I have my great grandmother’s clock from Vienna. It doesn’t work, but I remember the chi...
09/23/2005 12:00 am EST
"Quality" and "integrity" are the hallmarks of Lou Dobbs, and are also the factors he most strongly considers when assessing a stock, a company, or its management. Here, he looks at Rayonier, offering his personal assessment and an interview with the timber firm's CEO.
"Rayonier (RYN NYSE) is the eighth-largest private timberland holder in the US. It is essentially three businesses in one. The company is actively engaged in timber production and timberland investing, which involves purchasing the land, harvesting the trees and then selling the land to realize the appreciated value. To get the most out of this business, Rayonier restructured itself as a REIT. This is good for shareholders because, to qualify as a REIT, the company must return 90% of taxable income to investors. RYN's dividend has increased significantly in recent years.
"Rayonier is also one of the world's leading producers of cellulose specialty products. Beyond being used to make lumber or paper, a tree is about 40% cellulose. Rayonier's cellulose specialties can be found in a vast number of products, including plastics, cosmetics, circuit boards, baby diapers, and filtration materials. Demand for lumber and products like Rayonier's should increase as the Gulf Coast rebuilds after the devastating damage inflicted upon it by Hurricane Katrina.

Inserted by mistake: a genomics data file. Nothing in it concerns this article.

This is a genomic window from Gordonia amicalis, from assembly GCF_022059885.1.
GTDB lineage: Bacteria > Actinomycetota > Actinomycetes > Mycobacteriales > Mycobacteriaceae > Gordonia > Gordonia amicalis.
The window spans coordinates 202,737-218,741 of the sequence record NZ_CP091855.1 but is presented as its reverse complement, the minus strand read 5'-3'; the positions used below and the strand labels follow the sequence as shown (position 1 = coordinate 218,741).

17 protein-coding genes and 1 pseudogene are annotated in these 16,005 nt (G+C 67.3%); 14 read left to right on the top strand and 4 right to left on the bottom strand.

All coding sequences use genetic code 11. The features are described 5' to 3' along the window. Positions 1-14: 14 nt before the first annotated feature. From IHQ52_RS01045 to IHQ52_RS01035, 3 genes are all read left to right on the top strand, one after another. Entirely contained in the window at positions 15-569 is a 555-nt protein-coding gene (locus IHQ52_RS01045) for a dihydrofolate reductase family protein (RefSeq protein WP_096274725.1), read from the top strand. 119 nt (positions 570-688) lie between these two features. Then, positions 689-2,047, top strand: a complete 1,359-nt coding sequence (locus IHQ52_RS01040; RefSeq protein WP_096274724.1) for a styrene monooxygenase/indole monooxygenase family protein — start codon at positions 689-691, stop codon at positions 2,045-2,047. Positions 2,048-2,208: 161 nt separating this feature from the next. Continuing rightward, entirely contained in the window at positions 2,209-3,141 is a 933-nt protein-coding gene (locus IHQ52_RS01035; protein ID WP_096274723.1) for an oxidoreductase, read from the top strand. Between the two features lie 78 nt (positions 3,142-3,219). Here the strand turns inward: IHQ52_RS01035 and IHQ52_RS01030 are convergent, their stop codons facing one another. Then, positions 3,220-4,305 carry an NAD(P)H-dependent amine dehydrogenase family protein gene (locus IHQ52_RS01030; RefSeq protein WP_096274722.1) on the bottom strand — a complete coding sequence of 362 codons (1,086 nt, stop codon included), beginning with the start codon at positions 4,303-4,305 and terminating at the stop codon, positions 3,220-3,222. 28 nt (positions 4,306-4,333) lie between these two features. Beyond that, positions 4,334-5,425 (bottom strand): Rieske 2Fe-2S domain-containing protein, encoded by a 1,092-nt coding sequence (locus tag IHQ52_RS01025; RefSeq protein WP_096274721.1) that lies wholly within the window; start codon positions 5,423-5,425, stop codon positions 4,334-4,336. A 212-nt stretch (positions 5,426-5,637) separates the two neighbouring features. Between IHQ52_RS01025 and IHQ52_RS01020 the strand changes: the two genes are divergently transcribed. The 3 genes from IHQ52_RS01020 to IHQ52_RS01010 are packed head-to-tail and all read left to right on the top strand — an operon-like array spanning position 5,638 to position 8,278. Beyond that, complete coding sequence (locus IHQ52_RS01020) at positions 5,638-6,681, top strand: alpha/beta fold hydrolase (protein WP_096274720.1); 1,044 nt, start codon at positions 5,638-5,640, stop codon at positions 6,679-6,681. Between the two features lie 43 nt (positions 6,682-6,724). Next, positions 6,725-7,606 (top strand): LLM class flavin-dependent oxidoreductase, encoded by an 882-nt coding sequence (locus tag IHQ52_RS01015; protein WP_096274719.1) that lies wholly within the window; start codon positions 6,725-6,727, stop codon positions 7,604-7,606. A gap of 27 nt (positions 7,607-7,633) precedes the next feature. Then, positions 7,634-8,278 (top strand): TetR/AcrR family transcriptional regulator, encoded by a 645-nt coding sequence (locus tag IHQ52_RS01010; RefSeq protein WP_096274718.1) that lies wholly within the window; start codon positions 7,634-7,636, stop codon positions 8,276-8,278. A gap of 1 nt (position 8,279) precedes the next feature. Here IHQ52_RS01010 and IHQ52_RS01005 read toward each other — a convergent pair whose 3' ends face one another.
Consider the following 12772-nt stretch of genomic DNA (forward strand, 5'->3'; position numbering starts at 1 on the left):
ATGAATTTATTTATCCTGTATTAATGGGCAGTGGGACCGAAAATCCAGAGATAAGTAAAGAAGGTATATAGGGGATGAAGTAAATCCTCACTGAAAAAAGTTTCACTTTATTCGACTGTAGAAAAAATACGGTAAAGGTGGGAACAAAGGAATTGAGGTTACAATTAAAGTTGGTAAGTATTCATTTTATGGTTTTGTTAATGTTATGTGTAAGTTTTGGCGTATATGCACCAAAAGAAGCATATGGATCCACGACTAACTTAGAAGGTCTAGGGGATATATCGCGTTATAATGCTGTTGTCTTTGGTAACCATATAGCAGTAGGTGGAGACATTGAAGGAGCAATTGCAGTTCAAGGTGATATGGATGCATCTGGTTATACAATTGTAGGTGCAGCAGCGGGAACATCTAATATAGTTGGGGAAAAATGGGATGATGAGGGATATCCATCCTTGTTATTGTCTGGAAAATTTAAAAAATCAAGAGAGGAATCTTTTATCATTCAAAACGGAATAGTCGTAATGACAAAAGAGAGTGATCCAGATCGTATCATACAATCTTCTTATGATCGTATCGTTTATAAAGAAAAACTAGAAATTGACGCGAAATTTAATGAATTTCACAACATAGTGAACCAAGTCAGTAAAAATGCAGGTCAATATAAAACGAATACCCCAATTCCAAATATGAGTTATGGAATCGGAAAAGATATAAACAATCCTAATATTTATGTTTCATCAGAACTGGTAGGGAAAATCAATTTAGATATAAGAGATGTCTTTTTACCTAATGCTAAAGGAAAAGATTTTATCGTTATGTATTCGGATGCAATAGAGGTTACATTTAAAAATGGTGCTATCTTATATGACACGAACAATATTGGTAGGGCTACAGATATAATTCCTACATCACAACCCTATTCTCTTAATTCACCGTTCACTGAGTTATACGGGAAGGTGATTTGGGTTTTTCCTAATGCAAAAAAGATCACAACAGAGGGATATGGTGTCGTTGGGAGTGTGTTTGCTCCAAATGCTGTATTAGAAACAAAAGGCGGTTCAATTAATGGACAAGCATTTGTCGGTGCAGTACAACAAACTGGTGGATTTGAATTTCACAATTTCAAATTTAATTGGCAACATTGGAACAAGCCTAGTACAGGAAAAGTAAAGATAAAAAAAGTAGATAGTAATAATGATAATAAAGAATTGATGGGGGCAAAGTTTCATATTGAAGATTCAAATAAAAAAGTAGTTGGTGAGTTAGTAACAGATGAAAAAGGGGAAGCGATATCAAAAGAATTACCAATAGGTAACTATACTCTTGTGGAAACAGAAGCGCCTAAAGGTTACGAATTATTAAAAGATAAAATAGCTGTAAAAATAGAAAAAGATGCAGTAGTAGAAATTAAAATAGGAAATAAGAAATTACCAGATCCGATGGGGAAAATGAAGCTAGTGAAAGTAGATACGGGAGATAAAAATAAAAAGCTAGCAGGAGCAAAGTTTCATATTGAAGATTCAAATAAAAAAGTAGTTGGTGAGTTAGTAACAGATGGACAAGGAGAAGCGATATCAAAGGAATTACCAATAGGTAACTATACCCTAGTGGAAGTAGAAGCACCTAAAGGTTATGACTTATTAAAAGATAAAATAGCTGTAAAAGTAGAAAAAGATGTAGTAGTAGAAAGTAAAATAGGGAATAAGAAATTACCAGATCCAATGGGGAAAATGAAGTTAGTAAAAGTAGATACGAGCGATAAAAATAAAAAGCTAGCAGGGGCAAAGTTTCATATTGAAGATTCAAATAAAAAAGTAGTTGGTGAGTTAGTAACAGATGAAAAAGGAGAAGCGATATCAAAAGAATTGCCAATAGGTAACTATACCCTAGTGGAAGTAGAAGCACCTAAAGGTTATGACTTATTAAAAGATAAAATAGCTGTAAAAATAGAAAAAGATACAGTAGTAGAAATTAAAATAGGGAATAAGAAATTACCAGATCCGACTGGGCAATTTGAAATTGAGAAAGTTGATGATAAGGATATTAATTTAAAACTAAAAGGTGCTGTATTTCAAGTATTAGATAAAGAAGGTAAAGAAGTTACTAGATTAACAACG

"RYN is an attractive long-term investment on a number of levels. First, it is a growing company with proven investment potential. The stock is up 16% since we featured it, and when you factor in dividends, total returns are closer to 22%. In contrast, the S&P is up only 9.2% in that time. Second, it's also an American company that is competing successfully in overseas markets while using American resources.
"With all of this in mind, I sat down to talk with President and Chief Executive Officer W. Lee Nutter. Lee has been with the company almost 40 years (since 1967) and was elected to his current position in 1999. He knows the forest products industry better than many of his competitors and peers, and his leadership has clearly benefited stakeholders.
Lou Dobbs: Lee, welcome back. From my vantage point, you've had a successful year. How would you describe it?